15 April 2009


Egg-rich and light, this loaf billows and swells, pushes into the oven's heat and rises pillow-soft. Saffron stains the dough deeper than eggs alone, yellow stretching into hues of gold. I love this bread, kneading it long and firm in the kitchen, certain there's a holiday at hand. It's ironic, though, that I make challah at Easter, since it coincides with Passover, the one time of year in Jewish tradition that challah is not eaten – challah is traditionally eaten on Shabbat and holy days. But Easter is the beginning of the liturgical year, the new year for Christians, so it's similar to the special challah baked for Rosh Hashanah, the Jewish new year.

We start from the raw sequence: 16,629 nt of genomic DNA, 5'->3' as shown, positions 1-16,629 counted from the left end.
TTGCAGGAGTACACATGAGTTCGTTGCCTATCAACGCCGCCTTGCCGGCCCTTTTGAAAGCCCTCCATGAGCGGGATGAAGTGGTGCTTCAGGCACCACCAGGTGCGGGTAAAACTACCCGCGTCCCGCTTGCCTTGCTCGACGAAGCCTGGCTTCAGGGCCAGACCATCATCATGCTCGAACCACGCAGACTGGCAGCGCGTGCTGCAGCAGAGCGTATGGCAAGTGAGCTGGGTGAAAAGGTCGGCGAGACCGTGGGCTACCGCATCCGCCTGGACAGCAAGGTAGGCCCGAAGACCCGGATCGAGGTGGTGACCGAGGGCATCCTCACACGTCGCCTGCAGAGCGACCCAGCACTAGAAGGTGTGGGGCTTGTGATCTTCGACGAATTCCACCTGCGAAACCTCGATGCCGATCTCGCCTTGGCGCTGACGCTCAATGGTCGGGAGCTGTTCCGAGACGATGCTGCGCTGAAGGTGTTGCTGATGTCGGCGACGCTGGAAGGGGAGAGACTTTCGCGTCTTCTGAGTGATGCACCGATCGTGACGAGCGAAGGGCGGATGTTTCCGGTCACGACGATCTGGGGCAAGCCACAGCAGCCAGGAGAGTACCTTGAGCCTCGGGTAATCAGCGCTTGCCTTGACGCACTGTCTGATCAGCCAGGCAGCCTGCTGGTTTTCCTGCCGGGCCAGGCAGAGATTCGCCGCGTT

Room-temperature eggs are cracked one-by-one into the mixing bowl, and raw ingredients are transformed by the resistance of kneading from a primordial brew of goop to a near-living thing. Kneading bread silences time around me, creating a rhythmic space of push, fold, breathe, caress, and the counter I'm standing at is the solid surface of earth and home, the stability against which the dough is worked. In the push slap and thud of kneading, all that's needed is a pair of hands willing to work. My kids sit at the counter and when they want to knead they take the flexing ball of dough and work it awhile. They like the smell of fresh dough as it's beginning to soften under the force of strong hands, and they marvel at the dough's softness when we're ready to let it rise, quiet and undisturbed. Elastic in its slow-building warmth, a loaf of challah rises like it's the first loaf ever to rise. I braid my challah, hefting the snakes of dough over each other, entwining one strand within another. Glazed with egg yolk and topped with poppy or sesame seeds, a loaf of challah is a beautiful beginning to any meal.

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